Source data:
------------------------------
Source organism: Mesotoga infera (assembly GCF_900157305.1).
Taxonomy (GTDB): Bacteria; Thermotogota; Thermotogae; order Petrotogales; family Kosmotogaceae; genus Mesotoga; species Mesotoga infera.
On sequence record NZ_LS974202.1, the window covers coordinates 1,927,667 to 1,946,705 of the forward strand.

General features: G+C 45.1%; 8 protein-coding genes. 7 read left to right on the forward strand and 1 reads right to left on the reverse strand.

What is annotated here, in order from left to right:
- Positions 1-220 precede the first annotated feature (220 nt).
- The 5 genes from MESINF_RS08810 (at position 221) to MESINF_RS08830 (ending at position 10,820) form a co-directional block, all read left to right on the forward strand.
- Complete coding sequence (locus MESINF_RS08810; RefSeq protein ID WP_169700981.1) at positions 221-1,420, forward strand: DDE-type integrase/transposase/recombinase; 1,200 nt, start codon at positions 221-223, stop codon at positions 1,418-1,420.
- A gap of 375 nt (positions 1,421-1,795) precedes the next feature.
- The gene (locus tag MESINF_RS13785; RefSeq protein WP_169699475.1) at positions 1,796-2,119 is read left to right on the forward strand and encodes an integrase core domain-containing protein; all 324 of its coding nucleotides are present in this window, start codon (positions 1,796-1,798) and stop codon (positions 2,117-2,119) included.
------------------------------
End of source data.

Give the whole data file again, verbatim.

Source organism: Mesotoga infera (assembly GCF_900157305.1).
Taxonomy (GTDB): Bacteria; Thermotogota; Thermotogae; order Petrotogales; family Kosmotogaceae; genus Mesotoga; species Mesotoga infera.
On sequence record NZ_LS974202.1, the window covers coordinates 1,927,667 to 1,946,705 of the forward strand.

General features: G+C 45.1%; 8 protein-coding genes. 7 read left to right on the forward strand and 1 reads right to left on the reverse strand.

What is annotated here, in order from left to right:
- Positions 1-220 precede the first annotated feature (220 nt).
- The 5 genes from MESINF_RS08810 (at position 221) to MESINF_RS08830 (ending at position 10,820) form a co-directional block, all read left to right on the forward strand.
- Complete coding sequence (locus MESINF_RS08810; RefSeq protein ID WP_169700981.1) at positions 221-1,420, forward strand: DDE-type integrase/transposase/recombinase; 1,200 nt, start codon at positions 221-223, stop codon at positions 1,418-1,420.
- A gap of 375 nt (positions 1,421-1,795) precedes the next feature.
- The gene (locus tag MESINF_RS13785; RefSeq protein WP_169699475.1) at positions 1,796-2,119 is read left to right on the forward strand and encodes an integrase core domain-containing protein; all 324 of its coding nucleotides are present in this window, start codon (positions 1,796-1,798) and stop codon (positions 2,117-2,119) included.